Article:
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Taft says cost for its work in Hill investigation is ‘not predictable’

July 16, 2018

When the Legislature tapped Taft Stettinius & Hollister LLP to answer questions surrounding the investigation of alleged sexually inappropriate behavior by Indiana Attorney General Curtis Hill, the financial cost of the work was apparently not considered.

On May 21, the Taft law firm sent a letter to the Legislative Services Agency describing the work it would do for the agency in connection with the investigation. The document states it will represent LSA in providing employment advice, and also details the client responsibilities.

However, the contract letter does not include a cost estimate for firm’s work and does not indicate that a cap on its fees has been set. Instead, the document states, “The fees and costs relating to this engagement are not predictable. Accordingly, we have made no commitment to you concerning the maximum fees and costs which you may incur.”

Taft was hired by the LSA to oversee the investigation into the allegations against Hill. Four women reported being touched inappropriately by the Attorney General at a party following the end of the 2018 legislative session. Legislative leaders conducted their own inquiry, talking to the four accusers and two alleged witnesses, then asked Taft to provide guidance.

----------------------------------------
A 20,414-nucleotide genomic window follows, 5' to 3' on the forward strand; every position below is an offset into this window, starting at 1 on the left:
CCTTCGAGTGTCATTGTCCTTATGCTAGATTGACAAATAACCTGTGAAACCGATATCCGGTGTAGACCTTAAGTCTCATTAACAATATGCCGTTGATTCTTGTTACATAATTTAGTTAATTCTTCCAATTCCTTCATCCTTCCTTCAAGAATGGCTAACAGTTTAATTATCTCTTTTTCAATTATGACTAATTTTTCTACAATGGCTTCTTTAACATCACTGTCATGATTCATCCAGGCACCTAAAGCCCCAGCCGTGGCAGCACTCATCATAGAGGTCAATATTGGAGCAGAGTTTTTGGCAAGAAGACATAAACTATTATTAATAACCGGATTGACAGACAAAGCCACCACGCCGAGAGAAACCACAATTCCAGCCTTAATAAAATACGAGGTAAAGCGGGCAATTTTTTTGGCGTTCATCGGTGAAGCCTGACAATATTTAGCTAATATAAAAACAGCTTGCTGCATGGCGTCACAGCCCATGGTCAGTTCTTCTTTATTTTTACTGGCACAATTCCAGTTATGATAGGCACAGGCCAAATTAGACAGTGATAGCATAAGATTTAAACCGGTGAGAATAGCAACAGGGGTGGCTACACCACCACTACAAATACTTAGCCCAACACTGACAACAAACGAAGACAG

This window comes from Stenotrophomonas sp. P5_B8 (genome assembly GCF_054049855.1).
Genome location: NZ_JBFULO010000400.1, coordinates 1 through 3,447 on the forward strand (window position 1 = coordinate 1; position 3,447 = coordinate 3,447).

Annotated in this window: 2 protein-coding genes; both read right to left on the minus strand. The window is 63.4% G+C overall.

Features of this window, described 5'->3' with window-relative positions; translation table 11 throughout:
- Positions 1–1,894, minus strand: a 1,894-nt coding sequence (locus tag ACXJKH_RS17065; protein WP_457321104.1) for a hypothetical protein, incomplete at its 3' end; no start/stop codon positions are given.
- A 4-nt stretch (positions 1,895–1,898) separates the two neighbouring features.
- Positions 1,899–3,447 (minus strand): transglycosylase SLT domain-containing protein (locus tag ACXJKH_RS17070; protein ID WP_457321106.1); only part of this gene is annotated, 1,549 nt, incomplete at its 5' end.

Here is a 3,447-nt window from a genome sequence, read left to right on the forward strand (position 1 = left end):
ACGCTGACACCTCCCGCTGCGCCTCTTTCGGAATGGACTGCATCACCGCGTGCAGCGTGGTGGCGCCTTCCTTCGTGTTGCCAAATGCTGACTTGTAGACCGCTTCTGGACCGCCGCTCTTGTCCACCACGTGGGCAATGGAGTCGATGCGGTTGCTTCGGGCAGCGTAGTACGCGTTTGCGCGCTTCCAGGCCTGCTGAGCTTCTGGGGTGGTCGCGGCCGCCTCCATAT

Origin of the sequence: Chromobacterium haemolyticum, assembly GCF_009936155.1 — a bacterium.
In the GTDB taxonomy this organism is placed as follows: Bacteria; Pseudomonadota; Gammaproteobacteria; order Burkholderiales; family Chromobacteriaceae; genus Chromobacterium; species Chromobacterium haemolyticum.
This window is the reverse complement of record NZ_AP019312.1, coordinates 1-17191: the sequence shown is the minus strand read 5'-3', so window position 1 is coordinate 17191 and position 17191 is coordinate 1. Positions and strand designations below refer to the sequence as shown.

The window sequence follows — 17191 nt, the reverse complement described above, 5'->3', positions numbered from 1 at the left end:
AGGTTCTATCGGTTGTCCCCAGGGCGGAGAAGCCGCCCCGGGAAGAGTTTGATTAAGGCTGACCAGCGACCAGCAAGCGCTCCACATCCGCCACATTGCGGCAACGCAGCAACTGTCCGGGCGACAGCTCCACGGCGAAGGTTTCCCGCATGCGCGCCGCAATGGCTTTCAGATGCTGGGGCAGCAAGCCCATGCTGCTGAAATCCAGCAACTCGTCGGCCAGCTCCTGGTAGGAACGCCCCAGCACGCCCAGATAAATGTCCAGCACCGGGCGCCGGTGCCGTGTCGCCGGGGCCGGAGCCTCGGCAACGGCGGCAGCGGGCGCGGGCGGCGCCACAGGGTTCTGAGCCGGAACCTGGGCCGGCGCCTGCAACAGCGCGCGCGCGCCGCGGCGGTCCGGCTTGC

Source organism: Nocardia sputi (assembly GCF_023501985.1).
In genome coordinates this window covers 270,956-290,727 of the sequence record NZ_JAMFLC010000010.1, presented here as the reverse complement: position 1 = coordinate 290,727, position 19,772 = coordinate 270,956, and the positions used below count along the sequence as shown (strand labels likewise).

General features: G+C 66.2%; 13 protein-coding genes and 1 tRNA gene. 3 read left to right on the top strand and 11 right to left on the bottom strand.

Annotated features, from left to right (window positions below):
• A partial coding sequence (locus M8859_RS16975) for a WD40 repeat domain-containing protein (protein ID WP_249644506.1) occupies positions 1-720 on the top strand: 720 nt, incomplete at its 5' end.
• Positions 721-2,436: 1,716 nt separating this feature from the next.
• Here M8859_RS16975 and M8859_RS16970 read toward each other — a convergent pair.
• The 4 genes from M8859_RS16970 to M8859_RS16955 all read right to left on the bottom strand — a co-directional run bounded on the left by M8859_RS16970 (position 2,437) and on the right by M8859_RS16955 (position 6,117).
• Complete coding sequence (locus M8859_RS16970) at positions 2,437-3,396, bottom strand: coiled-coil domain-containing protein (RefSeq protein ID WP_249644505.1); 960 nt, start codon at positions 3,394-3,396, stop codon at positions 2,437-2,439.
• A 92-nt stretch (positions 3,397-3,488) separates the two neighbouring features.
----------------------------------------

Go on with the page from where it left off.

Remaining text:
Attorney Blake Burgan, a Taft partner who was the sole signer of the memo reviewing the legislators’ actions and obligations in regard to the Hill investigation, signed the contract letter. He told the LSA his current hourly rate is $465.

LSA executive director George Angelone said the agency has not received any invoices from Taft for the firm’s work in connection with this investigation. Other law firms were solicited, but he would not release the names of those firms, citing attorney-client privilege and work product, among other issues.

As to why the Taft was hired, Angelone stated in an email, “The attorney was chosen based upon his specific area of expertise and practice, his impeccable qualifications, and recommendations from attorneys in other law firms that do not have a partner or employee in the General Assembly (as far as I know).”

In February 2018, the Ohio Attorney General hired Taft to look into sexual misconduct allegations surrounding the majority leader of the Ohio House of Representatives. The letter appointing Taft as special counsel capped the firm’s fee at $12,000. As of June 29, the firm has billed the Buckeye State $7,962.30.

Since then, Checks and Balances Project, a watchdog group based in Virginia, has filed a grievance with the Ohio Supreme Court against the law firm for failing to disclose that the legislator it investigated and cleared, Rep. Bill Seitz, had previously been an attorney at Taft for more than 30 years.  

 

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